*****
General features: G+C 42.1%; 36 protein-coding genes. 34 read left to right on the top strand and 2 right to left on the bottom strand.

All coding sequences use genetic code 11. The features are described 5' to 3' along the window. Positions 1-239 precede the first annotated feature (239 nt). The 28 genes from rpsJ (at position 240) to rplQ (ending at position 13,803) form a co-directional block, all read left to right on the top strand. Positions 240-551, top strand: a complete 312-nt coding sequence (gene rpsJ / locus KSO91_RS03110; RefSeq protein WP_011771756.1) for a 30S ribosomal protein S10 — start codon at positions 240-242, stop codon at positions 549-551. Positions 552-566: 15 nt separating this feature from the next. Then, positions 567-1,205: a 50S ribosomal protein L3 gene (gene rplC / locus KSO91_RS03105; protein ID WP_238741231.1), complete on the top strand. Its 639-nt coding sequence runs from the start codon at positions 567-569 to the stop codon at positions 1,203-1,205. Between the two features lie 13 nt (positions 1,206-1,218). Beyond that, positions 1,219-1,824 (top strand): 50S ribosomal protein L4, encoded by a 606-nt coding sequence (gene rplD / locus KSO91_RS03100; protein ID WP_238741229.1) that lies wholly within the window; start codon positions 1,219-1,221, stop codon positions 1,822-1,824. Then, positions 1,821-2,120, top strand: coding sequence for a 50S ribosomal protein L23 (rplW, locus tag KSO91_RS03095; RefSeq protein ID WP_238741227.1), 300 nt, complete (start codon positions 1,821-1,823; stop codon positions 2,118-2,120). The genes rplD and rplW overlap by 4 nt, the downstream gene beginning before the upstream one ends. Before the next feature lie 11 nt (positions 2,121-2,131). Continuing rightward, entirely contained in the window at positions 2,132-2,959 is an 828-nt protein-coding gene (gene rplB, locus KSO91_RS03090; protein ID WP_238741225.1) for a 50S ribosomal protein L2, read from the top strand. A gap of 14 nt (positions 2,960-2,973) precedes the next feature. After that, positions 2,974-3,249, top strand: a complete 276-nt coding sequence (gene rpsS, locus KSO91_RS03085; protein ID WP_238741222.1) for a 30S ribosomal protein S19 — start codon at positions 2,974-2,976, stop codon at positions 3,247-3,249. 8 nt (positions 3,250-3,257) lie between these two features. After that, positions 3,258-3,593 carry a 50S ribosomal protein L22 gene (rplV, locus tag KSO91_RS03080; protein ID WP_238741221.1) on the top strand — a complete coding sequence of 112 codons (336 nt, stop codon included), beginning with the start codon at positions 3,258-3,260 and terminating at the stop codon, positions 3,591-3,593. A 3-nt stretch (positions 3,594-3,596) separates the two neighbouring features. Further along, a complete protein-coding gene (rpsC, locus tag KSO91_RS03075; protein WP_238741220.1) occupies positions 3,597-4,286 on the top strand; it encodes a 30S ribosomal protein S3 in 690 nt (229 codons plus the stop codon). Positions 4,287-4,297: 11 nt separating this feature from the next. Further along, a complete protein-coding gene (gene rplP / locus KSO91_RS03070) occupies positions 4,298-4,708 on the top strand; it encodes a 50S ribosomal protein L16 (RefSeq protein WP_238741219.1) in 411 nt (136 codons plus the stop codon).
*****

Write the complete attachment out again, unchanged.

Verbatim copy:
General features: G+C 42.1%; 36 protein-coding genes. 34 read left to right on the top strand and 2 right to left on the bottom strand.

All coding sequences use genetic code 11. The features are described 5' to 3' along the window. Positions 1-239 precede the first annotated feature (239 nt). The 28 genes from rpsJ (at position 240) to rplQ (ending at position 13,803) form a co-directional block, all read left to right on the top strand. Positions 240-551, top strand: a complete 312-nt coding sequence (gene rpsJ / locus KSO91_RS03110; RefSeq protein WP_011771756.1) for a 30S ribosomal protein S10 — start codon at positions 240-242, stop codon at positions 549-551. Positions 552-566: 15 nt separating this feature from the next. Then, positions 567-1,205: a 50S ribosomal protein L3 gene (gene rplC / locus KSO91_RS03105; protein ID WP_238741231.1), complete on the top strand. Its 639-nt coding sequence runs from the start codon at positions 567-569 to the stop codon at positions 1,203-1,205. Between the two features lie 13 nt (positions 1,206-1,218). Beyond that, positions 1,219-1,824 (top strand): 50S ribosomal protein L4, encoded by a 606-nt coding sequence (gene rplD / locus KSO91_RS03100; protein ID WP_238741229.1) that lies wholly within the window; start codon positions 1,219-1,221, stop codon positions 1,822-1,824. Then, positions 1,821-2,120, top strand: coding sequence for a 50S ribosomal protein L23 (rplW, locus tag KSO91_RS03095; RefSeq protein ID WP_238741227.1), 300 nt, complete (start codon positions 1,821-1,823; stop codon positions 2,118-2,120). The genes rplD and rplW overlap by 4 nt, the downstream gene beginning before the upstream one ends. Before the next feature lie 11 nt (positions 2,121-2,131). Continuing rightward, entirely contained in the window at positions 2,132-2,959 is an 828-nt protein-coding gene (gene rplB, locus KSO91_RS03090; protein ID WP_238741225.1) for a 50S ribosomal protein L2, read from the top strand. A gap of 14 nt (positions 2,960-2,973) precedes the next feature. After that, positions 2,974-3,249, top strand: a complete 276-nt coding sequence (gene rpsS, locus KSO91_RS03085; protein ID WP_238741222.1) for a 30S ribosomal protein S19 — start codon at positions 2,974-2,976, stop codon at positions 3,247-3,249. 8 nt (positions 3,250-3,257) lie between these two features. After that, positions 3,258-3,593 carry a 50S ribosomal protein L22 gene (rplV, locus tag KSO91_RS03080; protein ID WP_238741221.1) on the top strand — a complete coding sequence of 112 codons (336 nt, stop codon included), beginning with the start codon at positions 3,258-3,260 and terminating at the stop codon, positions 3,591-3,593. A 3-nt stretch (positions 3,594-3,596) separates the two neighbouring features. Further along, a complete protein-coding gene (rpsC, locus tag KSO91_RS03075; protein WP_238741220.1) occupies positions 3,597-4,286 on the top strand; it encodes a 30S ribosomal protein S3 in 690 nt (229 codons plus the stop codon). Positions 4,287-4,297: 11 nt separating this feature from the next. Further along, a complete protein-coding gene (gene rplP / locus KSO91_RS03070) occupies positions 4,298-4,708 on the top strand; it encodes a 50S ribosomal protein L16 (RefSeq protein WP_238741219.1) in 411 nt (136 codons plus the stop codon).